As a proud and active supporter of UK seafood and in honour of this year’s Seafood Week and our recent attendance at the annual Humber Seafood Summit, hosted by Seafish, we have been inspired to celebrate our top UK seafood marketing campaigns from over the years. Join us as we set sail on a journey through our fishy favourites…
The brand mascot first appeared in 1967 and became so popular that when he was killed off in 1971 there was public outcry – an obituary was even placed in The Times! Such a strong public reaction caused the brand to bring the character back to life three years later.
2016 saw the return of the iconic bearded face of fish fingers, after he was replaced by a character called ‘comedy dad’- remember him? We don’t either.
Major brands continue to see success from using mascots in marketing. As we move forward into a digitally focused world, mascots are able to personify a brand and directly engage with the consumer through creative storytelling on social media.
“Recent brand research shows that Captain Birdseye is the most recognised food icon of the last 50 years; that’s very precious to us as a business and valuable to us as a brand.” Steve Challouma, Birds Eye
2017 celebrates the 50th birthday of the iconic brand mascot – Happy Birthday, Captain Birdseye!
Saucy Fish Co. – School of Fish
On a mission to put more fish on Britain’s dinner tables, The Saucy Fish Co. tackled the widespread perception of cooking fish at home as a daunting and difficult task. The company, which has been voted one of the UK’s coolest brands for the fourth year running, showed the simplicity of cooking fish by inviting a group of primary school children to take control of the kitchen in a pop-up restaurant in London.
For one day only, The Saucy Fish Co. took charge of the Stephen Street Kitchen in Soho and brought the School of Fish to life; 20 six-year old kids cooked lunch for 150 unsuspecting diners. The School of Fish was able to break down the barriers around the perceived difficulties of cooking fish and show that it’s literally child’s play.
The award-winning School of Fish pop-up, combined with their continued marketing strategy focusing on brand engagement and audience connection, has helped secure the Grimsby based company The Saucy Fish Co. the title of the number one seafood brand in the world – we think that’s pretty impressive!
Young’s Gastro – Date Night campaign
Young’s kicked off 2017 with their biggest ever campaign for their Gastro fish brand. Young’s brand ambassador, Malcolm the Cat, voiced by Rupert Everett, returned to promote the ‘Date Night’ campaign for the brand.
As part of the integrated marketing strategy Young’s launched a Date Night dedicated microsite that features meal ideas with step-by-step instructions, competitions and Malcolm’s purrrfect Spotify playlist for customers to set the mood.
In addition to the microsite, the integrated campaign was supported through social media, PR and radio features on Heart FM – very apt, don’t you think?
Lidl – #LidlSurprises campaign
Lidl launched the brand management campaign #LidlSurprises in 2014 aimed at altering the public’s perception of the discount supermarket chain.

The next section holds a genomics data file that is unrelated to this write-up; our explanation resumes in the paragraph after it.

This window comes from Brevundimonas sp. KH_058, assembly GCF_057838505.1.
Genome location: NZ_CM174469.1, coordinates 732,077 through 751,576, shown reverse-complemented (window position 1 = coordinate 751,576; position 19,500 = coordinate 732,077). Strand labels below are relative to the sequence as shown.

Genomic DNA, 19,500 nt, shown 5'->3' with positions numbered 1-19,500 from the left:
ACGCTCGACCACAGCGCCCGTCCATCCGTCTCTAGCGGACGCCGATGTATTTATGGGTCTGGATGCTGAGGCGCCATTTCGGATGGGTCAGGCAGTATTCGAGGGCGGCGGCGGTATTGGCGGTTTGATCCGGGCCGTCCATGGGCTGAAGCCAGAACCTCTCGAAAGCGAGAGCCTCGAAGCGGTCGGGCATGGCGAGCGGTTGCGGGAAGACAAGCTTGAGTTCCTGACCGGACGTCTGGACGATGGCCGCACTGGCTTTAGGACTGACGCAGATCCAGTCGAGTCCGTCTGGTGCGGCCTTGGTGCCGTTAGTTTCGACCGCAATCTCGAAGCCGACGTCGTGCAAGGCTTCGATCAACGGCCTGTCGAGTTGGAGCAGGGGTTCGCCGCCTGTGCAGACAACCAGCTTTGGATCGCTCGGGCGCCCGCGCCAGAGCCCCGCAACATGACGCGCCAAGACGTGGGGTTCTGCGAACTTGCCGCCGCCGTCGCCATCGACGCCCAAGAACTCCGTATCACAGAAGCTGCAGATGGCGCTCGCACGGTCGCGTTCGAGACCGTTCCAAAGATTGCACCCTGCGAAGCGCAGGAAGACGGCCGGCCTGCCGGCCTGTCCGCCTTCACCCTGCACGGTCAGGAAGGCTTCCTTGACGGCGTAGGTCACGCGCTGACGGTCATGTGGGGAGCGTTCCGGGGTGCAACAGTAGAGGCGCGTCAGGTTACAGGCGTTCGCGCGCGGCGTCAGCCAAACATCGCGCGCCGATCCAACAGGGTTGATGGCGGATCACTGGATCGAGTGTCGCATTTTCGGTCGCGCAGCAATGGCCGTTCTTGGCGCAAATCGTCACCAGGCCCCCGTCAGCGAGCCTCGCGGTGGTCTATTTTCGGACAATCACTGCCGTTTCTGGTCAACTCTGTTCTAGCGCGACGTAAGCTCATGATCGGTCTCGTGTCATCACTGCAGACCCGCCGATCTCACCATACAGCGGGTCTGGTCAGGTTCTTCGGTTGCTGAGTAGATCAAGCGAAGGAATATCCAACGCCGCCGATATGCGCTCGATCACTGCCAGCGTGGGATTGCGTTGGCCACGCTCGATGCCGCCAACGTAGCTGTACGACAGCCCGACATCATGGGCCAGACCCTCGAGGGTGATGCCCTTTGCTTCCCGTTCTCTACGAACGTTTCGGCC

In 2016, as part of the ongoing #LidlSurprises campaign, the supermarket shared the origin of their MSC Scottish Cooked Mussels.
The journey began with sceptical shopper, Chris, tweeting: “I worry where Lidl get their seafood. I don’t want to find out it’s from a ditch.”
In response, Lidl invited Chris to visit Loch Spelve on the Isle of Mull in Scotland, and introduced him to mussel farmer, Douglas. The series of commercials aired on television and across the web.
To complement the commercials, Lidl created Mussel Beach, an immersive pop-up to bring the Isle of Mull to the London masses. The pop-up featured wall projections of the Isle of Mull countryside, real grass and a bed of water from the Isle plus a taste experience of the MSC Scottish Cooked Mussels.
The #LidlSurprises campaign successfully reduced the negative perception of the brand by a whopping 70%!
Channel 4 – The Big Fish Fight
As consumers demand more information regarding the origin of their food, Channel 4 responded with the 2010 campaign The Big Fish Fight.
The campaign, led by food writer, Hugh Fearnley-Whittingstall highlighted the issue of sustainability and the waste of “alternative” fish, such as mussels, dab, pouting, mackerel, squid and sardines, and encouraged the UK population to be more adventurous with what they eat.
The month-long television and digital campaign resulted in 47,000 followers on Twitter, 692,000 views on YouTube and prompted a significant increase of sales of “alternative” species of fish and seafood.
So that’s our fishy round up – which other ones would you plaice highly? Share your thoughts with us over on Twitter
With a wealth of experience working with organisations such as Seafish and the Humber Seafood Group, we understand the challenges and opportunities that come with promoting seafood consumption and core industry issues.
Our specialist knowledge in the seafood supply chain means that if you are involved with any part of the industry and need support, you can rely on the Fred team for a full range of marketing and PR support. Talk to us about how we can help you.